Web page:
The gentle Toccata ex D opens in the Italian Toccata style with a series of slowly rising chords leading to free-running passages which are eventually accompanied by repeated chords that dissolve into a typical slow durezze (typical of Frescobaldi) and a short coda.

The four-verse setting of the Christmas chorale Gelobet seystu, Jesu Christ is one of Weckmann’s grandest creations. It is intended for Christmas and, judging by Weckmann’s note on the cover, it perhaps reflects his overcoming the tribulations of the plague. Following a joyful opening verse, there is a full-blown chorale fantasia lasting around seven minutes. Each of the four lines of the chorale is treated in turn with a complex series of dialogues between solo and accompaniment. The more reflective third verse has the ornamented chorale theme in the bass and then, ornamented, in the tenor voice. The jubilant final verse has angel-like manual figurations dancing closely together above the grand pedal theme.
© Andrew Benson-Wilson 2016

Andrew Benson-Wilson specialises in the performance of early organ music, ranging from 14th century manuscripts to the late Classical period.  His playing is informed by experience of historic organs, understanding of period performance techniques and several internationally renowned teachers.  The first of his two CDs of the complete Tallis organ works (with Chapelle du Roi) was Gramophone Magazine ‘Record of the Month’.  The Organists’ Review commented that his “understanding of the historic English organ and its idiom is thorough, and the beautifully articulated, contoured result here is sufficient reason for hearing this disk.  He is a player of authority in this period of keyboard music”.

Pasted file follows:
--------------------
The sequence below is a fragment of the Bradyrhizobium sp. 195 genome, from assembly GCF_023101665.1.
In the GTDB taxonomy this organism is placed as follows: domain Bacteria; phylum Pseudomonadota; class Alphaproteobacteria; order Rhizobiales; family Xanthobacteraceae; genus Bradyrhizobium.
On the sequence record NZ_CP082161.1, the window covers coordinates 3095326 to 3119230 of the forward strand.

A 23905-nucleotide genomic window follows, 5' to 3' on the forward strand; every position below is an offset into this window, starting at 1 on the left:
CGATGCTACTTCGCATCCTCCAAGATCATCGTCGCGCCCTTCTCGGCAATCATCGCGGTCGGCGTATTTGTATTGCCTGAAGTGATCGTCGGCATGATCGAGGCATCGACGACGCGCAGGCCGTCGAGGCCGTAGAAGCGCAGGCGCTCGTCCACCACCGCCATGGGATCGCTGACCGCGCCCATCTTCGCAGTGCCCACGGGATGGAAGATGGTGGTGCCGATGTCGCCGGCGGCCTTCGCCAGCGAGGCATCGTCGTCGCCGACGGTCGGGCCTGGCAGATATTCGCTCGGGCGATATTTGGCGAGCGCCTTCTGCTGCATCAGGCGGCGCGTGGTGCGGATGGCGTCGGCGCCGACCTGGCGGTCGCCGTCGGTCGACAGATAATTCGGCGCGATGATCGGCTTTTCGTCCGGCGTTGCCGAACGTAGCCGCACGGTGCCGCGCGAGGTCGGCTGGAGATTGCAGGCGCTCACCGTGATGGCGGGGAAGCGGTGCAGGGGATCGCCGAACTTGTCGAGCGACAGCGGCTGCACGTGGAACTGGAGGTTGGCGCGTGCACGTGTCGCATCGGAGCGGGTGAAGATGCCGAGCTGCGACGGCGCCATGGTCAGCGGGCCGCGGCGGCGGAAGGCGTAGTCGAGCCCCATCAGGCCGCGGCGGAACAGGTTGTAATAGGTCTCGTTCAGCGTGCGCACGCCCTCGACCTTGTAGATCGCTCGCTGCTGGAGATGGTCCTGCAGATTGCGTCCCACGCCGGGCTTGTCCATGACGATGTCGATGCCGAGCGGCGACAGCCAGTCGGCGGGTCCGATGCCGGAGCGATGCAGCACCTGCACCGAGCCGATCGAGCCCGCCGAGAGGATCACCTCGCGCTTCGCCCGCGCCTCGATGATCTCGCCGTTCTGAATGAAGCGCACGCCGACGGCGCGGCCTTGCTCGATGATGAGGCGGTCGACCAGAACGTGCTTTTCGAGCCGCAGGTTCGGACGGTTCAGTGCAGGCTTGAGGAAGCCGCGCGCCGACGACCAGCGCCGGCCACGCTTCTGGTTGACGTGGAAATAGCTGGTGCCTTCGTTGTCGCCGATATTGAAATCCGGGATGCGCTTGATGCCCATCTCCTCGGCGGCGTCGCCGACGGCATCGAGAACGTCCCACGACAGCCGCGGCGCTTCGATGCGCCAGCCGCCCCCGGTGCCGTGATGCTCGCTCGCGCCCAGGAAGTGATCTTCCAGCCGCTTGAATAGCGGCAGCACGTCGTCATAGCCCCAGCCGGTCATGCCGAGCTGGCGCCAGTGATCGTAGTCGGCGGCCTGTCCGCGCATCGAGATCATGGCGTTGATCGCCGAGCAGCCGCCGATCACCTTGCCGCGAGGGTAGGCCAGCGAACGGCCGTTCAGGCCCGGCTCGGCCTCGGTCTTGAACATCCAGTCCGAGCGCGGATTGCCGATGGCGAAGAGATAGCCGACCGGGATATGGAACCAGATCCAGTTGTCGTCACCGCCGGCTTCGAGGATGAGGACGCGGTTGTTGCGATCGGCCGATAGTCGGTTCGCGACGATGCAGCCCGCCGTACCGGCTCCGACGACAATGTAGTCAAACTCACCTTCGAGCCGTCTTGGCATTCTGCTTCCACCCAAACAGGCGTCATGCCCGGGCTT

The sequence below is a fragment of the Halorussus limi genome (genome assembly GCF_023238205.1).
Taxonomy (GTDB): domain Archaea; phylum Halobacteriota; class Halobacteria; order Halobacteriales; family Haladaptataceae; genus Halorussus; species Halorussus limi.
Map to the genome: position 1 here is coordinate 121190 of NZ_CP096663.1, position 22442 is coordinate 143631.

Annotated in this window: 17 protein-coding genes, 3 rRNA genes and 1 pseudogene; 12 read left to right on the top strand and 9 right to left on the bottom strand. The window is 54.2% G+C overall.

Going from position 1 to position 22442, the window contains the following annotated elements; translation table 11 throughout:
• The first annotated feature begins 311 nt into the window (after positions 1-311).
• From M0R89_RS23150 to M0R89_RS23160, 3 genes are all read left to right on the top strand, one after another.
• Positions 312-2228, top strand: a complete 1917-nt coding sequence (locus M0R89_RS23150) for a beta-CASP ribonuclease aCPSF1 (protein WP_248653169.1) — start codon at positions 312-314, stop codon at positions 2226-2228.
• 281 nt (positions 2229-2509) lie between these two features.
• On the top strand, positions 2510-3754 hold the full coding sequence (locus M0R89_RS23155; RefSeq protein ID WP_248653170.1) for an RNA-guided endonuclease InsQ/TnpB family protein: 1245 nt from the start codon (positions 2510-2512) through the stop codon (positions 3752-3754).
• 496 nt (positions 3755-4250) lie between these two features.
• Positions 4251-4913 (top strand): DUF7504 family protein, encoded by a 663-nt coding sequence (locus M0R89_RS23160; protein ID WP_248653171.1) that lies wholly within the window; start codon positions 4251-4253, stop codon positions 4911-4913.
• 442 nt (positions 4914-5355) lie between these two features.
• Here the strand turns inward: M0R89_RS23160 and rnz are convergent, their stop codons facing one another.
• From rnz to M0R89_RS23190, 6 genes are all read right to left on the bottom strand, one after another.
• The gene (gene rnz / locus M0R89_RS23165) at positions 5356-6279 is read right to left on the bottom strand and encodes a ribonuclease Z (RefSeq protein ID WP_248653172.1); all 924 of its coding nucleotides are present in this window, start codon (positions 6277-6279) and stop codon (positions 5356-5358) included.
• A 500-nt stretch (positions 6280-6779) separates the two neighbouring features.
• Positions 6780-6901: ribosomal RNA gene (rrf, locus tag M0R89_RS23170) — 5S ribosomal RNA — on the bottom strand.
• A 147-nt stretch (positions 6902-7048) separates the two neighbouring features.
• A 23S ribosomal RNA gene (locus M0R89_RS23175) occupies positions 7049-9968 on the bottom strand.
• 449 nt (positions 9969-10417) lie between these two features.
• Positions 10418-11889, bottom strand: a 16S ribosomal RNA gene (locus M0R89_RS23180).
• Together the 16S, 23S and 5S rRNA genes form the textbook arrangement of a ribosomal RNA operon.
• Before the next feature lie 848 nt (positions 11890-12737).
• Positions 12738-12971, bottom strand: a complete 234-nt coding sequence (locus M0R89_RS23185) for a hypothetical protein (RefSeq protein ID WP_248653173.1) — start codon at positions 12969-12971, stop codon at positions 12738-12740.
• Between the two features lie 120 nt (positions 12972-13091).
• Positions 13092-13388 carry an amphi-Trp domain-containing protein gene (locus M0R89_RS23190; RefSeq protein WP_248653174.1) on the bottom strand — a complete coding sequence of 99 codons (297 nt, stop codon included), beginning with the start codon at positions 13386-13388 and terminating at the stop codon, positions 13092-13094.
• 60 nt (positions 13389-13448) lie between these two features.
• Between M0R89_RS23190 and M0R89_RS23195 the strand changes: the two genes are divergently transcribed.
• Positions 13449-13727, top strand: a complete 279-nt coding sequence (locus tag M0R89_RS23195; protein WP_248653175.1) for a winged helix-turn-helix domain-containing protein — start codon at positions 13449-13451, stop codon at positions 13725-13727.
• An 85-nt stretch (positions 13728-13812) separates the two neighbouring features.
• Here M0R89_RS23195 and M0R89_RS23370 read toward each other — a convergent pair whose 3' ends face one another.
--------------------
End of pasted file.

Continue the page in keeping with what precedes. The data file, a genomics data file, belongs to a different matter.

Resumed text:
Andrew’s concerts have ranged from the enormous 1642 Festorgel organ in Klosterneburg Abbey and the famous 1558 Ebert organ in Innsbruck’s Hofkirche to a tiny 1668 chamber organ in a medieval castle in Croatia.  According to one reviewer, his London St John’s, Smith Square recital was ”one of the most rewarding organ recitals heard in London in years – an enthralling experience”.  Andrew’s next recital is a return to the 1723 Hildebrandt organ in Störmthal, Leipzig, where Bach gave the opening recital. He is then giving the special 400th anniversary concert in Christ’s Chapel of God’s Gift in Dulwich on 10 July 2016, featuring music composed in the years around 1616. Two further London recitals of Weckmann are on 11 October in St George’s, Hanover Sq and on 1 November in the Grosvenor Chapel, Mayfair, both starting at 1.10.

Andrew is a regular writer on early music and organ topics.  His little book, “The Performance of Early Organ Music” is used as a required text in a number of Universities.  After 20 years as the principal concert and organ CD reviewer for Early Music Review magazine, Andrew has now set up his own review website andrewbensonwilson.org.   His UK recitals can usually be found at organrecitals.com/abw.